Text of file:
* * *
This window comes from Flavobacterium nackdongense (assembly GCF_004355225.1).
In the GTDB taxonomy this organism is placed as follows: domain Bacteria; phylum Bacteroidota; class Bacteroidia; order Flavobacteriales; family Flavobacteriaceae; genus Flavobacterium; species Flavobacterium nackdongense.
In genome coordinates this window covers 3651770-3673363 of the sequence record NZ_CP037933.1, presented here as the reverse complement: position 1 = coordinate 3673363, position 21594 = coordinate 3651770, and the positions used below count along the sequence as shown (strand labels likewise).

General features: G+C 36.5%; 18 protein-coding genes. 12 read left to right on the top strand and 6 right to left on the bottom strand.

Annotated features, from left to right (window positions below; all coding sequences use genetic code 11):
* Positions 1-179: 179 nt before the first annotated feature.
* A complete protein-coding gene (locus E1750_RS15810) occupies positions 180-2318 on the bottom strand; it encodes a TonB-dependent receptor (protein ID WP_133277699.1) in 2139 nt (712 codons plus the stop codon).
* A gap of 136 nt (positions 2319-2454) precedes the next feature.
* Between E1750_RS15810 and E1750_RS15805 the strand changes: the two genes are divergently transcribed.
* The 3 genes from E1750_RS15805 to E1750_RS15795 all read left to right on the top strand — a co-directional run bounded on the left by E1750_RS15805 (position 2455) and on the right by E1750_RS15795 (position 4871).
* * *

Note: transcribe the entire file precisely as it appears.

This window comes from Flavobacterium nackdongense (assembly GCF_004355225.1).
In the GTDB taxonomy this organism is placed as follows: domain Bacteria; phylum Bacteroidota; class Bacteroidia; order Flavobacteriales; family Flavobacteriaceae; genus Flavobacterium; species Flavobacterium nackdongense.
In genome coordinates this window covers 3651770-3673363 of the sequence record NZ_CP037933.1, presented here as the reverse complement: position 1 = coordinate 3673363, position 21594 = coordinate 3651770, and the positions used below count along the sequence as shown (strand labels likewise).

General features: G+C 36.5%; 18 protein-coding genes. 12 read left to right on the top strand and 6 right to left on the bottom strand.

Annotated features, from left to right (window positions below; all coding sequences use genetic code 11):
* Positions 1-179: 179 nt before the first annotated feature.
* A complete protein-coding gene (locus E1750_RS15810) occupies positions 180-2318 on the bottom strand; it encodes a TonB-dependent receptor (protein ID WP_133277699.1) in 2139 nt (712 codons plus the stop codon).
* A gap of 136 nt (positions 2319-2454) precedes the next feature.
* Between E1750_RS15810 and E1750_RS15805 the strand changes: the two genes are divergently transcribed.
* The 3 genes from E1750_RS15805 to E1750_RS15795 all read left to right on the top strand — a co-directional run bounded on the left by E1750_RS15805 (position 2455) and on the right by E1750_RS15795 (position 4871).